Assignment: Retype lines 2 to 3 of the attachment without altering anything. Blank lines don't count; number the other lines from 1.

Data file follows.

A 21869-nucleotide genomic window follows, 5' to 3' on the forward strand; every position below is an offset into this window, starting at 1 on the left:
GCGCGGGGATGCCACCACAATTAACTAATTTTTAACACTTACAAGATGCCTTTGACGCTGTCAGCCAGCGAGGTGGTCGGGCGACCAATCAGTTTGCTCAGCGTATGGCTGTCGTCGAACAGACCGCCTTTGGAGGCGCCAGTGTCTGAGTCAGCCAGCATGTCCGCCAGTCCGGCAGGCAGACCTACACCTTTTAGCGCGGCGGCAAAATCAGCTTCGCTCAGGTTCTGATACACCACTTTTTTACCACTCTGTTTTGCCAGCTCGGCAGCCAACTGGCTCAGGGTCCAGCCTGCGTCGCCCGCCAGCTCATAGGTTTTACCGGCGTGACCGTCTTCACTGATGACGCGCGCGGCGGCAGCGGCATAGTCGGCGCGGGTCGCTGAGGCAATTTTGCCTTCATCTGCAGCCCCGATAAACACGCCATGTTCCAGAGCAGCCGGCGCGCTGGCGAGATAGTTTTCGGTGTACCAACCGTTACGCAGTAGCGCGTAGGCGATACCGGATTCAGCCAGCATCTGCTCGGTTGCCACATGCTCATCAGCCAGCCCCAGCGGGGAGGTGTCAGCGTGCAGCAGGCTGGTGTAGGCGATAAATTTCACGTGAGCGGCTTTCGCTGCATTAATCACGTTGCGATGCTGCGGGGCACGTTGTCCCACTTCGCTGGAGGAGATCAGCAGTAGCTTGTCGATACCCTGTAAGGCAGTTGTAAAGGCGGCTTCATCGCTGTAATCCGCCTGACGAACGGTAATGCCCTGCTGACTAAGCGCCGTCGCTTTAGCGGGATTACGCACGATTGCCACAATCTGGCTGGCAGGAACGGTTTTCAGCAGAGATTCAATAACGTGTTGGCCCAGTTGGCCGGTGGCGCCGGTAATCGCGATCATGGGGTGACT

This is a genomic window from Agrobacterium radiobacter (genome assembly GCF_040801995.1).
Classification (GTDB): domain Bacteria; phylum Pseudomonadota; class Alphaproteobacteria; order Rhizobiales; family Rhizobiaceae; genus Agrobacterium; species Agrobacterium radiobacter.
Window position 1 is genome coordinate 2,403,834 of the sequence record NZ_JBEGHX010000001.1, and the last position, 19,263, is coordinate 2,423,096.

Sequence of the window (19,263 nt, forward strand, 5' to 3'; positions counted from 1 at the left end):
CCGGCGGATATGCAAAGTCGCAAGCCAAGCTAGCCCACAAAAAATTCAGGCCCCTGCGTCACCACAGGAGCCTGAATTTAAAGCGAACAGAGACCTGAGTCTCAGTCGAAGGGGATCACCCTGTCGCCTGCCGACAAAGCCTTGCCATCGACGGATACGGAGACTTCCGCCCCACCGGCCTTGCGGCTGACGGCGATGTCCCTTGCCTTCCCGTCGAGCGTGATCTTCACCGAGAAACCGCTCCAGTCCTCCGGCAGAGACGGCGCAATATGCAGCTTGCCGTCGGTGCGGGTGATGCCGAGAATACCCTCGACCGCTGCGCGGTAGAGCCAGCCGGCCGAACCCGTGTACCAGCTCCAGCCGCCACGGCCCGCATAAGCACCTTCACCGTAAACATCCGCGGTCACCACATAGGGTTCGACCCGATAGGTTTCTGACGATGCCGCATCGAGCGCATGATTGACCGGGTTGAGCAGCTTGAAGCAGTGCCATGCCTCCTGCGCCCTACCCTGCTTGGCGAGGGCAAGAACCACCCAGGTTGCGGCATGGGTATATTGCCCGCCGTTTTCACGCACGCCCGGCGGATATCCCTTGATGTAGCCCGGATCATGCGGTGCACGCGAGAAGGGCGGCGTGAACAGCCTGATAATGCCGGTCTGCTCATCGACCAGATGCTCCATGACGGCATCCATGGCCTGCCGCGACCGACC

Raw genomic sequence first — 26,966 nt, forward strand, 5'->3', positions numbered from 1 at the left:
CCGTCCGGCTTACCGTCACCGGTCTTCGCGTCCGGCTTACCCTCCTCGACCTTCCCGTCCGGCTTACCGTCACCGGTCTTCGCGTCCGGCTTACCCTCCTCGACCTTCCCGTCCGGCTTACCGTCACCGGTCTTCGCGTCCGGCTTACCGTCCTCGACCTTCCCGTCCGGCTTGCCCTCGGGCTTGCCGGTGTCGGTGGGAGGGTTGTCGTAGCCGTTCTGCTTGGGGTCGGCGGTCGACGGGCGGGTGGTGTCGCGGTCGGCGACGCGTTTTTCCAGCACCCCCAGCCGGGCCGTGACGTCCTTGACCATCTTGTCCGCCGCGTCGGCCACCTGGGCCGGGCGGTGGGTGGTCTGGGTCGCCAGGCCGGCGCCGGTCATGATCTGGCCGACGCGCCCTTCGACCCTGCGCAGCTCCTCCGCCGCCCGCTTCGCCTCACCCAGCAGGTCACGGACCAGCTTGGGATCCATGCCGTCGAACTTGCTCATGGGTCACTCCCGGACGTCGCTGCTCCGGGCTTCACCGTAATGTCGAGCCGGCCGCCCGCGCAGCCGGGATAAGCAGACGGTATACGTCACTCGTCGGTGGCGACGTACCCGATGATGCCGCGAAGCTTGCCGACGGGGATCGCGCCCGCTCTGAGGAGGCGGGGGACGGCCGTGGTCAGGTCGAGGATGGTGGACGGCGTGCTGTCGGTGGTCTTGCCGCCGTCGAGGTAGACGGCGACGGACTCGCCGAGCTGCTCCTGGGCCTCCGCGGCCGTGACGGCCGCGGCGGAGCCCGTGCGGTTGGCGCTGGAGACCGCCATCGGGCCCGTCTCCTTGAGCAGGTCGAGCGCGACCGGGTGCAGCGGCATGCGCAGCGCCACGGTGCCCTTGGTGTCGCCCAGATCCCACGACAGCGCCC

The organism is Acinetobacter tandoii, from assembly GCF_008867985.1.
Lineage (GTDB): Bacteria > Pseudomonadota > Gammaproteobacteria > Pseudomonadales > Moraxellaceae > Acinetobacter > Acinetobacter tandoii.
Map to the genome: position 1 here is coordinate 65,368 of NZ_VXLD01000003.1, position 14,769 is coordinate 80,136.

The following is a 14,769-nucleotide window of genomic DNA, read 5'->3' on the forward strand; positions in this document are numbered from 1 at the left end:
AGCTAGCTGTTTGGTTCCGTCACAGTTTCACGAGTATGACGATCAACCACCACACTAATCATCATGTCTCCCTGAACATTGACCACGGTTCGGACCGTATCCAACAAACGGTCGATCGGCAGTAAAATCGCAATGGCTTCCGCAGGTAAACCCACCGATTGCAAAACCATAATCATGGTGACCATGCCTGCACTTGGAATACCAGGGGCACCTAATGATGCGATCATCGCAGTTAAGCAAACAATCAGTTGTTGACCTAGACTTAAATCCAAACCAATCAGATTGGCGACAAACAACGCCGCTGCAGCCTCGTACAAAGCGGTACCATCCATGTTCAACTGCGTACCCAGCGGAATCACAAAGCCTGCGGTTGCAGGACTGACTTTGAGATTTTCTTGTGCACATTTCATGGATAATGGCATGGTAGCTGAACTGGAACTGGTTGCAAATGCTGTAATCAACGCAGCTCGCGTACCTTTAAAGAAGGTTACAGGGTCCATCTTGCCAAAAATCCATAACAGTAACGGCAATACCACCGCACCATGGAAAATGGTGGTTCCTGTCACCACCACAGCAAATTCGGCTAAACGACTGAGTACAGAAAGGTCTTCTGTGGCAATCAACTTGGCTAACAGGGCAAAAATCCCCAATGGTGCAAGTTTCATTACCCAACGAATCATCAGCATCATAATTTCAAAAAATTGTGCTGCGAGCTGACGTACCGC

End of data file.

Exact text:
GCGCGGGGATGCCACCACAATTAACTAATTTTTAACACTTACAAGATGCCTTTGACGCTGTCAGCCAGCGAGGTGGTCGGGCGACCAATCAGTTTGCTCAGCGTATGGCTGTCGTCGAACAGACCGCCTTTGGAGGCGCCAGTGTCTGAGTCAGCCAGCATGTCCGCCAGTCCGGCAGGCAGACCTACACCTTTTAGCGCGGCGGCAAAATCAGCTTCGCTCAGGTTCTGATACACCACTTTTTTACCACTCTGTTTTGCCAGCTCGGCAGCCAACTGGCTCAGGGTCCAGCCTGCGTCGCCCGCCAGCTCATAGGTTTTACCGGCGTGACCGTCTTCACTGATGACGCGCGCGGCGGCAGCGGCATAGTCGGCGCGGGTCGCTGAGGCAATTTTGCCTTCATCTGCAGCCCCGATAAACACGCCATGTTCCAGAGCAGCCGGCGCGCTGGCGAGATAGTTTTCGGTGTACCAACCGTTACGCAGTAGCGCGTAGGCGATACCGGATTCAGCCAGCATCTGCTCGGTTGCCACATGCTCATCAGCCAGCCCCAGCGGGGAGGTGTCAGCGTGCAGCAGGCTGGTGTAGGCGATAAATTTCACGTGAGCGGCTTTCGCTGCATTAATCACGTTGCGATGCTGCGGGGCACGTTGTCCCACTTCGCTGGAGGAGATCAGCAGTAGCTTGTCGATACCCTGTAAGGCAGTTGTAAAGGCGGCTTCATCGCTGTAATCCGCCTGACGAACGGTAATGCCCTGCTGACTAAGCGCCGTCGCTTTAGCGGGATTACGCACGATTGCCACAATCTGGCTGGCAGGAACGGTTTTCAGCAGAGATTCAATAACGTGTTGGCCCAGTTGGCCGGTGGCGCCGGTAATCGCGATCATGGGGTGACT

This is a genomic window from Agrobacterium radiobacter (genome assembly GCF_040801995.1).